…as I was saying…regular readers of the Sunday letter will know that I have taken a break from it in recent weeks to recast the note around my forthcoming book ‘The Levelling’, and I hope that some will be happy it is back.

For those of you who are new to my list (please let me know if I should not have you on the list, or if you have colleagues or friends who would like to join it) I will send out a letter each Sunday morning (the one time people have a chance to read something) that mixes history, politics, markets, geopolitics and economics.

Given the intersection of these factors a good place to start this week is the Banquet at Hongmen, which occurred in China in 206 BC. In an age that is in Game of Thrones overdrive the story of Hongmen will appeal to many (indeed there is already a film about it called White Vengeance (2012)). In China, the tale is short-hand for duplicity and assassination and it featured in the Chinese press last week as part of the more popular response to President Trump’s tariff increase on China.

As an anchor point, ‘Hongmen’ serves a number of purposes that of course effortlessly dovetail into the themes of The Levelling. The first is that internal politics matter – Hongmen occurred at a time when the Qin and Han dynasties were contesting power. In this regard, for all that we hear today about the 2020 Presidential election campaign, we hear equally little about political debate within the Communist Party on topics like trade and relations with the USA.

Second, the cycles of the rise and fall of nations matter a lot. China has had many such cycles and America has effectively to complete a full cycle. Some may feel that this comes across in the bravoura of America’s interaction with other countries, but we should also bear in mind the context and patience that China’s history affords its leadership.

A third related point here is that China’s long history has given it a deep culture and sense of civilization. This is lost on some. Kiron Skinner a State Department official has recently tried to cast US-China relations as a ‘Clash of Civilisations’.  This is a lazy use of Samuel Huntington’s work. A better parsing of the situation is multipolarity, where the world moves away from globalization towards a system driven by three large regions (US, EU and China) who do things in distinctly different ways.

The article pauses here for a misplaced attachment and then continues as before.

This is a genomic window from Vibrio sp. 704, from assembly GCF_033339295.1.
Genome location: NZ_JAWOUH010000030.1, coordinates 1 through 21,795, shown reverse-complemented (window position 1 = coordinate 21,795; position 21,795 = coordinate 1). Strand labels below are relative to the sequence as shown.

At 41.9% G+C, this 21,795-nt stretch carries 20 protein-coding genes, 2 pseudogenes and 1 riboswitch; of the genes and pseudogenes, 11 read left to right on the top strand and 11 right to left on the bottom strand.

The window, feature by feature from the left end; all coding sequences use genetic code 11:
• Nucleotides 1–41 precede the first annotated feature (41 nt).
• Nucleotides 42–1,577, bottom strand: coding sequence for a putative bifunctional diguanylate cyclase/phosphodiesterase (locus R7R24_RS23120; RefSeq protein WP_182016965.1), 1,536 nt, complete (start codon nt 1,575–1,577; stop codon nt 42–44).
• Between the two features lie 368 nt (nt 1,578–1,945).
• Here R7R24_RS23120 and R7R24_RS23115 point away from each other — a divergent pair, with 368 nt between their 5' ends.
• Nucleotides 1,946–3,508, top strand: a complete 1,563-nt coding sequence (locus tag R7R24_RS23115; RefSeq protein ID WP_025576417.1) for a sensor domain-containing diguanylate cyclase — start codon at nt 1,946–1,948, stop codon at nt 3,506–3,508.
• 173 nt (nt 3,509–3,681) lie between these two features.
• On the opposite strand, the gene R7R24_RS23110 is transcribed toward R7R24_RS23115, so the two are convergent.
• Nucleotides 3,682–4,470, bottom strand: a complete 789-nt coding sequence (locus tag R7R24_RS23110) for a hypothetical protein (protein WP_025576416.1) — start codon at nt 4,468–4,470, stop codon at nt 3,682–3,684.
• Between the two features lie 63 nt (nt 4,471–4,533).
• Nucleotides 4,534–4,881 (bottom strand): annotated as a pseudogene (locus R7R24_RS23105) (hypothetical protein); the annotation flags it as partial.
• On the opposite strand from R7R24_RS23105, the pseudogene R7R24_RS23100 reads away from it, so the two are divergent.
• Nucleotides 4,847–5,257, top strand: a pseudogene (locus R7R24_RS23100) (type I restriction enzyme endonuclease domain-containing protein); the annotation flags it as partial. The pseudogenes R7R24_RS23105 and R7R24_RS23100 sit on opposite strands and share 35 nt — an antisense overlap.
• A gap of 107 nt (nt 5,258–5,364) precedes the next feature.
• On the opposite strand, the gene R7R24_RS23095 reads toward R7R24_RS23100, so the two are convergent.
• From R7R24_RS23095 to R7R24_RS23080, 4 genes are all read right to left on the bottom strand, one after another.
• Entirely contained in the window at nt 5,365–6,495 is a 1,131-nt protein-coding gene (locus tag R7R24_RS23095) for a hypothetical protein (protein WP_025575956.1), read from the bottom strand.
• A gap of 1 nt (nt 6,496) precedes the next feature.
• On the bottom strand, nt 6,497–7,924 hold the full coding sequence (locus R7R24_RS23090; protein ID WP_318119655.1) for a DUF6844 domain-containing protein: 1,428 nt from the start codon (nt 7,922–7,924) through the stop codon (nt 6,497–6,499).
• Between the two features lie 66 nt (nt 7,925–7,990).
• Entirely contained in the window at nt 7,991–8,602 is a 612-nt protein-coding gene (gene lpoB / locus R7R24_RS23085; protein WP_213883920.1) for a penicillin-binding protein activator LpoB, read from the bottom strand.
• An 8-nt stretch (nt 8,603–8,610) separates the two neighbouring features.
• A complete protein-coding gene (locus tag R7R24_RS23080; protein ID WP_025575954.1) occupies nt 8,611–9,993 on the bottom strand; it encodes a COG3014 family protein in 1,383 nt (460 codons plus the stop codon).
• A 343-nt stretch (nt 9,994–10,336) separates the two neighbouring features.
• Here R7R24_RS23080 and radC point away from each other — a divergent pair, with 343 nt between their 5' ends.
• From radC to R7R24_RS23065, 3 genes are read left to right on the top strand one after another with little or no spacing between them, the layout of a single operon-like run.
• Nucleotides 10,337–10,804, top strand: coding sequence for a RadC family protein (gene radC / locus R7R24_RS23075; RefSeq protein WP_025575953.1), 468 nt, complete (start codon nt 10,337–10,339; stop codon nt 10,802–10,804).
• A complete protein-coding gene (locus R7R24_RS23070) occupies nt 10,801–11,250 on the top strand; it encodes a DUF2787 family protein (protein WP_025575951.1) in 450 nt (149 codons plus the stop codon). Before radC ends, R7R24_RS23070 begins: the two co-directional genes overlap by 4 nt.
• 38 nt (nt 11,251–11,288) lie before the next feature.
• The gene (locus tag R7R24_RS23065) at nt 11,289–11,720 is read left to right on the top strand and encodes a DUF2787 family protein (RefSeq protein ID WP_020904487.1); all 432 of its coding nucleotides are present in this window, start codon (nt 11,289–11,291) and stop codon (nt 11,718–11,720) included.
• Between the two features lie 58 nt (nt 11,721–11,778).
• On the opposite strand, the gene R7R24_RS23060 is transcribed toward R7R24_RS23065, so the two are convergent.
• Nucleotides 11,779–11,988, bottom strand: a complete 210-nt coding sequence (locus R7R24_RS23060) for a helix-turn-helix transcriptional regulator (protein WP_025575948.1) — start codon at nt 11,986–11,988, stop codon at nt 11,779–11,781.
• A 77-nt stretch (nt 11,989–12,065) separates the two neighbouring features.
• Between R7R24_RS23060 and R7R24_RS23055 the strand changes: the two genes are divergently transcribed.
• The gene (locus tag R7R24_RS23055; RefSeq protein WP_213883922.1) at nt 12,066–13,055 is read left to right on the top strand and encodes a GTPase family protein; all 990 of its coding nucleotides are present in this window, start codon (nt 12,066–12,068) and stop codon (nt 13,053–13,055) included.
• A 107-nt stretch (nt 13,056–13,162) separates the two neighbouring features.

In this context, the trade dispute is a marker of China’s rise and the belated realization of America’s elite as to how it should curb this. Tariffs are not at all the apt tool. There are better avenues. For example, America is extremely powerful financially, in terms of the usage of the dollar, depth and centrality of its markets and the power of its banks. Indeed, one could argue that the US is more hegemonic in finance than it is militarily.

Another avenue is leadership in international rules and standards. Many new fields such as artificial intelligence, genetic editing and cyber war have grown so quickly that they have bypassed international laws, philosophies and norms regarding them. One challenge for the US is to take the lead in outlining new standards and laws in these areas. Unfortunately this is something it does not appear prepared to do, especially in areas like climate change. If anything the US is ceding soft power to China.

To jump to finance, the market view of the trade dispute is that some form of resolution will be forthcoming. The drop in volatility on Friday suggested that US markets are moving from being positioned for a risky outcome, to one that is more sanguine. Other Asia centric ones like the KOSPI index South Korea and the Australian dollar will need to strengthen in order to give the all clear.

If a trade deal is struck, it will mark the beginning of a formal rivalry between the US and China, the start of more ‘nation first’ patterns in consumption and corporate investment and the end of bodies like the World Trade Organisation. There may be many more flash points.

Here, many tend to focus on great naval battles of the future in the South China Sea. In my view, one looming touchpoint is Hong Kong, where there is a fierce debate ongoing around a proposal to permit the imprisonment in China of those sentenced by courts in Hong Kong. For a city-state with a very expensive housing market, dollar currency peg and large stock market, this may be one area where geopolitics again ripples through markets.  

Have a great week ahead,

Mike